In terms of health consequences, this could end up being worse than not sleeping and being aware of that fact. At least then you’d be encouraged to find and address the root cause of your sleeplessness. Besides not working as advertised, sleeping pills have also been linked to significant adverse health effects, including a nearly four-fold increase in the risk of death, and a 35 percent increased risk of cancer.

Symptoms and Signs indicating you may have an Anxiety Disorder

anxiety-faceAnxiety is a common mental state expressed as uneasiness or apprehension about an uncertain future event or occurrence. Any kind of anxious behaviour incites stress reaction within your body, expressing itself with symptoms of stress. Everyone experiences anxiety to some degree in response to various kinds of stimuli and this is “normal”. But your anxiety ceases to be normal and becomes a disorder when it adversely affects normal functioning, interfering with your normal lifestyle.

Anxiety disorders are relatively common and treatable mental disorders affecting about 18 percent of the U.S. population, making them the most common mental disorders in the United States. Of these, only about one-third of those suffering from anxiety disorders seek medical help as anxiety symptoms are perceived differently by different persons.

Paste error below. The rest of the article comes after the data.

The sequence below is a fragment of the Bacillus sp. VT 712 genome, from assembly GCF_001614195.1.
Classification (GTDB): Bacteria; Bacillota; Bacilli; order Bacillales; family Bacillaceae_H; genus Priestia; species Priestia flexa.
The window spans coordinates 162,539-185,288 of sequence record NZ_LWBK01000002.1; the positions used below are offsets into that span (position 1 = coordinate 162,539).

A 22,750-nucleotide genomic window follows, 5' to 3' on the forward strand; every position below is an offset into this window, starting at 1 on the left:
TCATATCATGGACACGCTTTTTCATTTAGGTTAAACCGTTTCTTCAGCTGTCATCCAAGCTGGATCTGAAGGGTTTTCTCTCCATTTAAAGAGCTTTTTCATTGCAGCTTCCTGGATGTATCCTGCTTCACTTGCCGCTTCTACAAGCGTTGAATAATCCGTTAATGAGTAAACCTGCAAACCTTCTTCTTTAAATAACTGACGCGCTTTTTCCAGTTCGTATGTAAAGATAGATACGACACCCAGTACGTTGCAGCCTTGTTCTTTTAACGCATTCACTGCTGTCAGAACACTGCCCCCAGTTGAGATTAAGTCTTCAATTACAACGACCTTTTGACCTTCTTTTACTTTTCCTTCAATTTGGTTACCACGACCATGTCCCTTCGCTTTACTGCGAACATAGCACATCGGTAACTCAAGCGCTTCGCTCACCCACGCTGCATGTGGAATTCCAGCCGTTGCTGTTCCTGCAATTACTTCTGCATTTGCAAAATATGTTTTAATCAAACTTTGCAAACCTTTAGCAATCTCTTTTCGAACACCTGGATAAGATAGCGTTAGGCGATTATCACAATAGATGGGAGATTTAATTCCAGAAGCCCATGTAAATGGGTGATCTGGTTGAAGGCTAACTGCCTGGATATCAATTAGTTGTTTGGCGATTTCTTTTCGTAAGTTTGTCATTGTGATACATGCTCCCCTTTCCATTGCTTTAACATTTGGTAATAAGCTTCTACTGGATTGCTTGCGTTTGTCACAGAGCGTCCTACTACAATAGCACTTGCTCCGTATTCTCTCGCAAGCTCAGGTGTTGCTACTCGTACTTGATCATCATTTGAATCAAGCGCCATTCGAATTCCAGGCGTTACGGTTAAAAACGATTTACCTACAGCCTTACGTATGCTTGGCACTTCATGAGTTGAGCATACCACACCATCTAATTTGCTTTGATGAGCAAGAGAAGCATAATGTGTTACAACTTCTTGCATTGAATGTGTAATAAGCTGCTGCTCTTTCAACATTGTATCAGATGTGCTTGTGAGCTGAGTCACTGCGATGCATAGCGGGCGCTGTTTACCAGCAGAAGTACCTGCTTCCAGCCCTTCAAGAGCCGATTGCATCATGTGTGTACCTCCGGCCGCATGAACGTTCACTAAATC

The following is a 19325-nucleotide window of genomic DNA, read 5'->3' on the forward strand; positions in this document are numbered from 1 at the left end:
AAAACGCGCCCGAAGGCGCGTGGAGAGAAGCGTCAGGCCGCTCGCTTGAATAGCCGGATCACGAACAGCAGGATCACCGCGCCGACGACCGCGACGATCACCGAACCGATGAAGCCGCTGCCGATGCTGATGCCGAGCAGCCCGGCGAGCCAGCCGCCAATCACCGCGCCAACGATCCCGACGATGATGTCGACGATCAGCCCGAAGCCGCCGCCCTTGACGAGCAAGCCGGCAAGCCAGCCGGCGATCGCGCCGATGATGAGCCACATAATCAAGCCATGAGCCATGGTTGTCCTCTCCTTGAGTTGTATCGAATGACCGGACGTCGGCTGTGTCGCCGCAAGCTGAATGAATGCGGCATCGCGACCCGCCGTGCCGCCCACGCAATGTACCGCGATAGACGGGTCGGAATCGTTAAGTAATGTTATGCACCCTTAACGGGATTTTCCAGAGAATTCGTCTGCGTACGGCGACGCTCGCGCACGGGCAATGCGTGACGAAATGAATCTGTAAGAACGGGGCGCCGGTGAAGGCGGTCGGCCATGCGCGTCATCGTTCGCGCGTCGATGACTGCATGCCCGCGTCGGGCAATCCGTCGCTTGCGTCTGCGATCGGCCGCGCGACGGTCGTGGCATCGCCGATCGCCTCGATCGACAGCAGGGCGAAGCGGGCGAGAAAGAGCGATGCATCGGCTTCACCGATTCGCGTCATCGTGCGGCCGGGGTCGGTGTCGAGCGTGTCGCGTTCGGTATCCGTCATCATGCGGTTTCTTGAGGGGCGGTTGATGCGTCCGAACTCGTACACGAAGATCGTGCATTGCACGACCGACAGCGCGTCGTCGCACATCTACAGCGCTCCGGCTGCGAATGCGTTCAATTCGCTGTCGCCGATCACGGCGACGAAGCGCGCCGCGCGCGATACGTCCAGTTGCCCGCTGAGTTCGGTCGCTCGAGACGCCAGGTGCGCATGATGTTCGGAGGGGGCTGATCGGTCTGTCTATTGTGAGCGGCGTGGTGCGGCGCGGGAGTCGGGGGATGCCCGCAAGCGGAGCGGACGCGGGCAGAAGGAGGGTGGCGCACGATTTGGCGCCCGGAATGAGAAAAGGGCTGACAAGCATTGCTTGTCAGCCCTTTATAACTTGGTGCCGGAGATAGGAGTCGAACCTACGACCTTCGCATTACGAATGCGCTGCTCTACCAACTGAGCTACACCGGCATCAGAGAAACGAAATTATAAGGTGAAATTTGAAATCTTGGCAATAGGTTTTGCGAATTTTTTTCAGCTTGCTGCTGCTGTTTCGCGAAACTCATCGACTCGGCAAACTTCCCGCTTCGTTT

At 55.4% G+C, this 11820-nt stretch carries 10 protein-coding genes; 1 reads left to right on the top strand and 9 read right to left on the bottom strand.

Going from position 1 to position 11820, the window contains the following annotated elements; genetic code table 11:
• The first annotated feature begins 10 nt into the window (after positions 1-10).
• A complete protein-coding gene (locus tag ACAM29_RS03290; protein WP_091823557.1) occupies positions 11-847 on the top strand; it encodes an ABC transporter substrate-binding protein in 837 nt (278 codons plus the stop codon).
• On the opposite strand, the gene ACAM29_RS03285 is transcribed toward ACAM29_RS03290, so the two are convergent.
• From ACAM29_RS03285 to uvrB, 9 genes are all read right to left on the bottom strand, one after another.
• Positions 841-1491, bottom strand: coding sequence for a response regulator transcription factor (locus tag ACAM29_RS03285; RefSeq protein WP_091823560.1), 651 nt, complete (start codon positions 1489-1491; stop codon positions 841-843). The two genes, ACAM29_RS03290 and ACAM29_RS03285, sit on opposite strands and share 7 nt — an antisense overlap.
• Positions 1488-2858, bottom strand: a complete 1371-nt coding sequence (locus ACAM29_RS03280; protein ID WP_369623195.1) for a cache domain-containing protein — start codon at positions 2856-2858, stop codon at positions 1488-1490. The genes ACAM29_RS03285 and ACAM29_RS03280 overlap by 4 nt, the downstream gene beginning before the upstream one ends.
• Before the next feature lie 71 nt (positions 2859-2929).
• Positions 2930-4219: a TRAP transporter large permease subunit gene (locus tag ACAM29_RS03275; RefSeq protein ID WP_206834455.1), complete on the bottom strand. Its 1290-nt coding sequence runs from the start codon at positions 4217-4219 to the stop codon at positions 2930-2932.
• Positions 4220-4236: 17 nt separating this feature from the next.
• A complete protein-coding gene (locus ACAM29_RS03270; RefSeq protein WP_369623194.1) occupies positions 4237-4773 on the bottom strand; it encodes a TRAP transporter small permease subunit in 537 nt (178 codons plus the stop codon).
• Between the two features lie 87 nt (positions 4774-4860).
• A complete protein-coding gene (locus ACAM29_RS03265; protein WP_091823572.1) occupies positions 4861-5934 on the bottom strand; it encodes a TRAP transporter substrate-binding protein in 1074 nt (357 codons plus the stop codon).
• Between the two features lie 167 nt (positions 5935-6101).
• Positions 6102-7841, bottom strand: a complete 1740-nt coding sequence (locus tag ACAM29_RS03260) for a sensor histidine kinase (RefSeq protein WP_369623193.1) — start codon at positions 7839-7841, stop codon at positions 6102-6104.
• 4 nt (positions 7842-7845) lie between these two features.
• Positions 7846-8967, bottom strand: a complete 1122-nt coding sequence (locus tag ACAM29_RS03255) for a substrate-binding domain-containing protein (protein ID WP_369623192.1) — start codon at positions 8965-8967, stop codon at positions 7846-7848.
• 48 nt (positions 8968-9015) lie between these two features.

Has your “Normal” Anxiety become a “Disorder”?

When you inadvertently start expressing certain stress symptoms and signs, it might be an indication that your anxiety might have crossed the bounds of “normal” and entered the realms of a “disorder”.

Anxiety disorders arise from the intricate interplay of various risk factors, genes, brain chemistry, personality types, and life events. They result in a complex group of anxiety disorders, each disorder with their own peculiar symptoms and signs.

Some of the common anxiety disorders are Acute Stress Disorder, Agoraphobia without history of Panic Disorder, Anxiety Disorder due to a general medical condition, Anxiety Disorder not otherwise specified, Generalized Anxiety Disorder, Obsessive-Compulsive Disorder (OCD), Panic Disorder with or without agoraphobia, Post-Traumatic Stress Disorder (PTSD), Social Phobia, Specific Phobia, or Substance Induced Anxiety Disorder.